The current disagreements between the United States and Israel over how best to prevent Iran from acquiring nuclear weapons bring to mind an old Jewish joke:
In a small town in 19th century Russia, two men brought their complaints to the local Rabbi. After listening to the first man, the Rabbi said, “You are right.” After listening to the second man, the Rabbi said, “You are right.”
When both men had left, the Rabbi’s wife, who had been listening impatiently in the next room, approached her husband. “What kind of judge are you?” she asked. “They both can’t be right.”
After pondering his wife’s words, the Rabbi replied, “You know something — you’re also right.”
America is certainly right in cautioning Israel against striking Iran’s nuclear facilities, warning that such a strike would have unpredictable consequences that could destabilize the entire Middle East. But Israel is also right in saying that however destabilizing such a strike might be, a nuclear-armed Iran would be even more destabilizing.
Similarly, America is right to point out that the international community (i.e. the U.S. and Western Europe) is now united as never before against Iran, and that the current round of sanctions should be given a chance to work. But Israel is also right in saying that by the time the sanctions take effect, Iran’s progress toward acquiring nuclear weapons may well be irreversible.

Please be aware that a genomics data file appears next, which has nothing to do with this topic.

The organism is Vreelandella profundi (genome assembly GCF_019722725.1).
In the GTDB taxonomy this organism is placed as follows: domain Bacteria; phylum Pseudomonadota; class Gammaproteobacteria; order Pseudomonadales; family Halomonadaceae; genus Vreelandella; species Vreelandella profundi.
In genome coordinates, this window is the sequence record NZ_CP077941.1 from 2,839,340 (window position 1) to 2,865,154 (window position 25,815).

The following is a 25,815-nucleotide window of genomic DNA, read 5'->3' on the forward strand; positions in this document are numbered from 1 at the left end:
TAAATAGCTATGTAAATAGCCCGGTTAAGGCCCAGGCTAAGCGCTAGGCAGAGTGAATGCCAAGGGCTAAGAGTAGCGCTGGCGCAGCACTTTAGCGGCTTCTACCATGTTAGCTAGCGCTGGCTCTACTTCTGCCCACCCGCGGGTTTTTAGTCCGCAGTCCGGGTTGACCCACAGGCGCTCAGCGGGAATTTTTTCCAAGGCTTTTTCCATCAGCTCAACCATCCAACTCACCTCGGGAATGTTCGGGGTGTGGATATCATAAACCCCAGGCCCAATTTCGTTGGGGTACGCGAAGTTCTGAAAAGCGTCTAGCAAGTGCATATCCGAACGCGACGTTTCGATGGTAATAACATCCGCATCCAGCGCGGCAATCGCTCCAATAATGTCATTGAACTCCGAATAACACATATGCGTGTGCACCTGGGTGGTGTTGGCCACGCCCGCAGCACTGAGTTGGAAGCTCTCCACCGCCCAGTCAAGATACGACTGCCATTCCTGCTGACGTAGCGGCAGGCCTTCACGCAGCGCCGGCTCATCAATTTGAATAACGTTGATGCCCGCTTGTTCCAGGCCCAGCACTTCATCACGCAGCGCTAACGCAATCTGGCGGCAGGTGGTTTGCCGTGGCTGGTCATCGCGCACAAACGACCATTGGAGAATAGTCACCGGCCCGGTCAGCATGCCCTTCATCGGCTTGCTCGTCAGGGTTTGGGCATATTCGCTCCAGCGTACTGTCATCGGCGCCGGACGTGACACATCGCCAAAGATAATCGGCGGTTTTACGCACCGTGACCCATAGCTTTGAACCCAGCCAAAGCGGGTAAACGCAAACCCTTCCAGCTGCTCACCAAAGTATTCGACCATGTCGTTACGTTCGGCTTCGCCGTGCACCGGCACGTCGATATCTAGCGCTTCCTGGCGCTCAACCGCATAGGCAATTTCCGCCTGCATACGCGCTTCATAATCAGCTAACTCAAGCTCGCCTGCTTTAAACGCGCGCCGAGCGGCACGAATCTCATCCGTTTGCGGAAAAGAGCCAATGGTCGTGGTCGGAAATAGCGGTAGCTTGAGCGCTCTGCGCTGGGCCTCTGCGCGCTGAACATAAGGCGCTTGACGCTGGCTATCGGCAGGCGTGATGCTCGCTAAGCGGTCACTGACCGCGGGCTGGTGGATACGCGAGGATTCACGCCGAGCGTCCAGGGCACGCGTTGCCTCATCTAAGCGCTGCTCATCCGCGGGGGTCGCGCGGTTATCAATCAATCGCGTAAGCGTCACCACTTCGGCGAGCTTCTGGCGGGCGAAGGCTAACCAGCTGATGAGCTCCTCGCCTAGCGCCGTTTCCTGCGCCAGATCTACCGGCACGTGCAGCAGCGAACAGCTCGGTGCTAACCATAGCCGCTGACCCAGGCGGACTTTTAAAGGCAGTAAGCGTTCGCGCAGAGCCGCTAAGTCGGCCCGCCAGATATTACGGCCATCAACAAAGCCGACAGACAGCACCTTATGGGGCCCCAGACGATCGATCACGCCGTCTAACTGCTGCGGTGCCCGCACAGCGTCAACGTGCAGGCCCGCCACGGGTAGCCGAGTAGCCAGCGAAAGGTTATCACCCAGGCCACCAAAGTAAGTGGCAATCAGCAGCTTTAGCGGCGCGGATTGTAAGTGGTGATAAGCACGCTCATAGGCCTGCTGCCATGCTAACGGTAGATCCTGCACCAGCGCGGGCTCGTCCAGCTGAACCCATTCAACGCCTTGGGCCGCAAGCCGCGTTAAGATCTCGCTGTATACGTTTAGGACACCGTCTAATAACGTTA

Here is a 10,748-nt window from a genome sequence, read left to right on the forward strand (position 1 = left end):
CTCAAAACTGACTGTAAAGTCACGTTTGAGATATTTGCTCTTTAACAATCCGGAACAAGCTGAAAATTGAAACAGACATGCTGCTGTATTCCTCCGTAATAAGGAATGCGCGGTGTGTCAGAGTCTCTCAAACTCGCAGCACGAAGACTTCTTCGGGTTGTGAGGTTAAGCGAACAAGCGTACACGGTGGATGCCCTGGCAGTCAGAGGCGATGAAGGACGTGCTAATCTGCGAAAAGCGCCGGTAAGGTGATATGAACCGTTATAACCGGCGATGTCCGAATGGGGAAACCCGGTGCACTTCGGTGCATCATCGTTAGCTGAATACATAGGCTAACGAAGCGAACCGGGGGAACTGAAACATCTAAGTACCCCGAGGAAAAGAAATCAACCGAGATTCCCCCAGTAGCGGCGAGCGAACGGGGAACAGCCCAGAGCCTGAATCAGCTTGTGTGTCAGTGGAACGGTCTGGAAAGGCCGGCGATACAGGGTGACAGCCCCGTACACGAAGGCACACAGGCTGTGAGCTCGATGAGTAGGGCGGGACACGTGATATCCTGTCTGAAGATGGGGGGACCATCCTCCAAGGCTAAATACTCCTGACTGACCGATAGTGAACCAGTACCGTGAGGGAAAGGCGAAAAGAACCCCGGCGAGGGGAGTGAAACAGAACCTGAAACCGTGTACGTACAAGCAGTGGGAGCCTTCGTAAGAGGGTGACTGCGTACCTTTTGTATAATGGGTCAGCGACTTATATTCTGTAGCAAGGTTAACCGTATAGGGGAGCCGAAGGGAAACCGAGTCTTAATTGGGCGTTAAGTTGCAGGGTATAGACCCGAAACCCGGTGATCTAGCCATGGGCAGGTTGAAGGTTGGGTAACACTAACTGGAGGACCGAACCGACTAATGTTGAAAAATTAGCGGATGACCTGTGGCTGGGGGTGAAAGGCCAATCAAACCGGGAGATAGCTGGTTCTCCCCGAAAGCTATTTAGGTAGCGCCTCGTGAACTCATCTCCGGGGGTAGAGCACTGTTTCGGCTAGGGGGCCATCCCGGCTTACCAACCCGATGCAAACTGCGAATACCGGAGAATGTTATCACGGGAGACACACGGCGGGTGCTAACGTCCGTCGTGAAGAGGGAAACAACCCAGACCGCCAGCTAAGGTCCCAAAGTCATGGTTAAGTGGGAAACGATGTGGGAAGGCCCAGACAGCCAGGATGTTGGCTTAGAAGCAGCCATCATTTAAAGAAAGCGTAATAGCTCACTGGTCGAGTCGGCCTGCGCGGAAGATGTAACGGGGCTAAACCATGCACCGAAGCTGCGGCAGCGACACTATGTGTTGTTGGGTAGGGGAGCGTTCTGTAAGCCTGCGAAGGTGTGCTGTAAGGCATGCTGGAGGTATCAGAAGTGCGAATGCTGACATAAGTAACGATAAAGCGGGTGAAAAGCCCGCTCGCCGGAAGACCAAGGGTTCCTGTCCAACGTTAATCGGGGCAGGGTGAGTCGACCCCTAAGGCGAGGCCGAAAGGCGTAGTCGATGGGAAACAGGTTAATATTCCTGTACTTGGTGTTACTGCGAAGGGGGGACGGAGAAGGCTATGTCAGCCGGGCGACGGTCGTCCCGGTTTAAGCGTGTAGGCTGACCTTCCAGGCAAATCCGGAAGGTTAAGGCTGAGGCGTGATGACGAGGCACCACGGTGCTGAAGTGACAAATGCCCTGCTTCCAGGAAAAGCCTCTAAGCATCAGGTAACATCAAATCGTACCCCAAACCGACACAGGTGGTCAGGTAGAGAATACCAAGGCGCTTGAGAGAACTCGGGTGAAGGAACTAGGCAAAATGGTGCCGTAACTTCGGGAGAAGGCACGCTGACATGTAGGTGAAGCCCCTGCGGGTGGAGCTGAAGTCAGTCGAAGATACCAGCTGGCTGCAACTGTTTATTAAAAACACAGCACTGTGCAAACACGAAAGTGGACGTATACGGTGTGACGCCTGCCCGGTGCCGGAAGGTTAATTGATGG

How can this clash of rights be resolved?
I think the only way out is a grand compromise, whereby Israel pledges not to strike Iran for an agreed-upon period of time and allow the sanctions to do their work, and America pledges to join Israel in a military strike against Iran if, after the agreed-upon period, the sanctions fail to achieve their purpose.
Several senior American officials, including National Security Adviser Tom Donilon, and chairman of the joint chiefs of staff Gen. Martin Dempsey, have recently visited Israel, and while their discussions are a closely-held secret (the Israeli press is full of rumors that are not to be taken seriously), I suspect that they and their Israeli counterparts were hammering out the details of such a compromise.
Obviously, neither the United States nor Israel will be entirely happy with whatever deal is reached, but at least America will gain time to let the sanctions work (and who knows? — perhaps the combined impact of devastating sanctions and the overthrow of the pro-Tehran Assad regime in Syria will provoke regime-change in Iran), while Israel will gain the assurance that if it does ultimately decide to strike Iran, it won’t be alone.
Hopefully, a draft agreement will be ready by March 5, when Israeli Prime Minister Netanyahu is due to arrive in Washington. He and President Obama will have to overcome a huge gulf of mistrust and mutual contempt to arrive at an understanding (and it certainly did not help matters when the Obama administration recently announced its intention to lobby Congress to restore UNESCO’s funding, despite that organization’s decision to admit “Palestine” as a member-state), but as the great Dr. Johnson observed, “The prospect of being hanged concentrates the mind wonderfully.” For Obama no less than Netanyahu, a nuclear-armed Iran would amount to a political hanging.